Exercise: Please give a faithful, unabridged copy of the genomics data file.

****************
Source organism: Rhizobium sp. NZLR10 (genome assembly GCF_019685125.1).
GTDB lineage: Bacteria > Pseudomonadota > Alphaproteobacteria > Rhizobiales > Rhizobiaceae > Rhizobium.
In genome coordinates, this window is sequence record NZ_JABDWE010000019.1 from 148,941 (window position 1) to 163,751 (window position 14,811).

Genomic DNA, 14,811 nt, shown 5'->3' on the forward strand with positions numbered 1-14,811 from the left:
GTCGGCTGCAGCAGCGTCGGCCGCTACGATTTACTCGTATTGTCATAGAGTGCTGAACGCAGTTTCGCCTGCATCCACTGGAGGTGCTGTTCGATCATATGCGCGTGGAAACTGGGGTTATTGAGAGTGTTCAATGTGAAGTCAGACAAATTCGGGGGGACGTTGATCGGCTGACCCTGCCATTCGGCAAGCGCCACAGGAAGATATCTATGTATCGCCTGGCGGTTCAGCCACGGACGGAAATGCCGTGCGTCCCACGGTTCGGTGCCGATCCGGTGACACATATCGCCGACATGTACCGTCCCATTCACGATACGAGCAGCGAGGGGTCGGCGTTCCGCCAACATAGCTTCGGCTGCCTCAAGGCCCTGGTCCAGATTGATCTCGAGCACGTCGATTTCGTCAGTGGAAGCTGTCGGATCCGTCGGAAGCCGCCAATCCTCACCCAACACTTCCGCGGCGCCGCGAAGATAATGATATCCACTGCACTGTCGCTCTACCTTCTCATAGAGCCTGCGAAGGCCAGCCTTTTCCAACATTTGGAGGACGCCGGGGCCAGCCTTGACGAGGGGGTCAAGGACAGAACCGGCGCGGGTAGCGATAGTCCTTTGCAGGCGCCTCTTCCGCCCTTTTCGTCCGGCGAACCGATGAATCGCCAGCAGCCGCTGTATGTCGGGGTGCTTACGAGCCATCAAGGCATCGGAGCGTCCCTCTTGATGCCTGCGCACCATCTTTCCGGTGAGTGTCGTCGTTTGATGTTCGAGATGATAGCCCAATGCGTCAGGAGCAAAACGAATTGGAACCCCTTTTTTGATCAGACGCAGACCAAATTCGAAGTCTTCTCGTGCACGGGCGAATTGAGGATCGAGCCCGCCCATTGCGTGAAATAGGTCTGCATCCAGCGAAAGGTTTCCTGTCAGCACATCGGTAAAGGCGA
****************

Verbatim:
Source organism: Rhizobium sp. NZLR10 (genome assembly GCF_019685125.1).
GTDB lineage: Bacteria > Pseudomonadota > Alphaproteobacteria > Rhizobiales > Rhizobiaceae > Rhizobium.
In genome coordinates, this window is sequence record NZ_JABDWE010000019.1 from 148,941 (window position 1) to 163,751 (window position 14,811).

Genomic DNA, 14,811 nt, shown 5'->3' on the forward strand with positions numbered 1-14,811 from the left:
GTCGGCTGCAGCAGCGTCGGCCGCTACGATTTACTCGTATTGTCATAGAGTGCTGAACGCAGTTTCGCCTGCATCCACTGGAGGTGCTGTTCGATCATATGCGCGTGGAAACTGGGGTTATTGAGAGTGTTCAATGTGAAGTCAGACAAATTCGGGGGGACGTTGATCGGCTGACCCTGCCATTCGGCAAGCGCCACAGGAAGATATCTATGTATCGCCTGGCGGTTCAGCCACGGACGGAAATGCCGTGCGTCCCACGGTTCGGTGCCGATCCGGTGACACATATCGCCGACATGTACCGTCCCATTCACGATACGAGCAGCGAGGGGTCGGCGTTCCGCCAACATAGCTTCGGCTGCCTCAAGGCCCTGGTCCAGATTGATCTCGAGCACGTCGATTTCGTCAGTGGAAGCTGTCGGATCCGTCGGAAGCCGCCAATCCTCACCCAACACTTCCGCGGCGCCGCGAAGATAATGATATCCACTGCACTGTCGCTCTACCTTCTCATAGAGCCTGCGAAGGCCAGCCTTTTCCAACATTTGGAGGACGCCGGGGCCAGCCTTGACGAGGGGGTCAAGGACAGAACCGGCGCGGGTAGCGATAGTCCTTTGCAGGCGCCTCTTCCGCCCTTTTCGTCCGGCGAACCGATGAATCGCCAGCAGCCGCTGTATGTCGGGGTGCTTACGAGCCATCAAGGCATCGGAGCGTCCCTCTTGATGCCTGCGCACCATCTTTCCGGTGAGTGTCGTCGTTTGATGTTCGAGATGATAGCCCAATGCGTCAGGAGCAAAACGAATTGGAACCCCTTTTTTGATCAGACGCAGACCAAATTCGAAGTCTTCTCGTGCACGGGCGAATTGAGGATCGAGCCCGCCCATTGCGTGAAATAGGTCTGCATCCAGCGAAAGGTTTCCTGTCAGCACATCGGTAAAGGCGA